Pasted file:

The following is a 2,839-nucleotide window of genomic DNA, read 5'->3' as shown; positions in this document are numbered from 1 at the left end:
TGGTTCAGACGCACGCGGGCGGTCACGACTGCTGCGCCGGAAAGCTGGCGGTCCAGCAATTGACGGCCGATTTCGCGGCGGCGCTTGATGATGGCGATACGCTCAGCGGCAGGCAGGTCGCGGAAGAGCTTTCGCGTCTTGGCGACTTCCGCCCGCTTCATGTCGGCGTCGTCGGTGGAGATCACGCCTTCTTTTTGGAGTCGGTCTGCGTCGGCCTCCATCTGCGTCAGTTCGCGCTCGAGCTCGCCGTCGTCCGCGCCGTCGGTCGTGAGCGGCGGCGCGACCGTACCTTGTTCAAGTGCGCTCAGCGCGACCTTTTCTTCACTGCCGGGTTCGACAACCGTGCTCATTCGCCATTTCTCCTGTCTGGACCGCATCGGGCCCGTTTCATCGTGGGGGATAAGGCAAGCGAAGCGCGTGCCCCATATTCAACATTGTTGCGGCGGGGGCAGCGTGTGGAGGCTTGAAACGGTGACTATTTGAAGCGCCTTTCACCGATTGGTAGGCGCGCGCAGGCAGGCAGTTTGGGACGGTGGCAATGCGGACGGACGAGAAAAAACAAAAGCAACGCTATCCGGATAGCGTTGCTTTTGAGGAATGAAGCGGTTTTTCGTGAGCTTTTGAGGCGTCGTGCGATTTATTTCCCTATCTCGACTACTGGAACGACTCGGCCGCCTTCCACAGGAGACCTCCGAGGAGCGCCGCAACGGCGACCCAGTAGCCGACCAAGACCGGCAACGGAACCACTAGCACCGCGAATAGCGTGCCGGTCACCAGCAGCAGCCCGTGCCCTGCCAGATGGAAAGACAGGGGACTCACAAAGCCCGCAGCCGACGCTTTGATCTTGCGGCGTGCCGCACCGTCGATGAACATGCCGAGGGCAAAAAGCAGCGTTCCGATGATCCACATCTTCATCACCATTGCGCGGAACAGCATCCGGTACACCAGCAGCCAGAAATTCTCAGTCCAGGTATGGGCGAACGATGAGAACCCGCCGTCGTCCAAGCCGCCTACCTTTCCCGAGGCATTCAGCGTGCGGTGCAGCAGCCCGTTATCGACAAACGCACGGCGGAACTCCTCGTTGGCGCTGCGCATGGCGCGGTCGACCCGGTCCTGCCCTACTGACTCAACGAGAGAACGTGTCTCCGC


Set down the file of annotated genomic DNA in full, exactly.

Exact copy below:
The following is a 2,839-nucleotide window of genomic DNA, read 5'->3' as shown; positions in this document are numbered from 1 at the left end:
TGGTTCAGACGCACGCGGGCGGTCACGACTGCTGCGCCGGAAAGCTGGCGGTCCAGCAATTGACGGCCGATTTCGCGGCGGCGCTTGATGATGGCGATACGCTCAGCGGCAGGCAGGTCGCGGAAGAGCTTTCGCGTCTTGGCGACTTCCGCCCGCTTCATGTCGGCGTCGTCGGTGGAGATCACGCCTTCTTTTTGGAGTCGGTCTGCGTCGGCCTCCATCTGCGTCAGTTCGCGCTCGAGCTCGCCGTCGTCCGCGCCGTCGGTCGTGAGCGGCGGCGCGACCGTACCTTGTTCAAGTGCGCTCAGCGCGACCTTTTCTTCACTGCCGGGTTCGACAACCGTGCTCATTCGCCATTTCTCCTGTCTGGACCGCATCGGGCCCGTTTCATCGTGGGGGATAAGGCAAGCGAAGCGCGTGCCCCATATTCAACATTGTTGCGGCGGGGGCAGCGTGTGGAGGCTTGAAACGGTGACTATTTGAAGCGCCTTTCACCGATTGGTAGGCGCGCGCAGGCAGGCAGTTTGGGACGGTGGCAATGCGGACGGACGAGAAAAAACAAAAGCAACGCTATCCGGATAGCGTTGCTTTTGAGGAATGAAGCGGTTTTTCGTGAGCTTTTGAGGCGTCGTGCGATTTATTTCCCTATCTCGACTACTGGAACGACTCGGCCGCCTTCCACAGGAGACCTCCGAGGAGCGCCGCAACGGCGACCCAGTAGCCGACCAAGACCGGCAACGGAACCACTAGCACCGCGAATAGCGTGCCGGTCACCAGCAGCAGCCCGTGCCCTGCCAGATGGAAAGACAGGGGACTCACAAAGCCCGCAGCCGACGCTTTGATCTTGCGGCGTGCCGCACCGTCGATGAACATGCCGAGGGCAAAAAGCAGCGTTCCGATGATCCACATCTTCATCACCATTGCGCGGAACAGCATCCGGTACACCAGCAGCCAGAAATTCTCAGTCCAGGTATGGGCGAACGATGAGAACCCGCCGTCGTCCAAGCCGCCTACCTTTCCCGAGGCATTCAGCGTGCGGTGCAGCAGCCCGTTATCGACAAACGCACGGCGGAACTCCTCGTTGGCGCTGCGCATGGCGCGGTCGACCCGGTCCTGCCCTACTGACTCAACGAGAGAACGTGTCTCCGC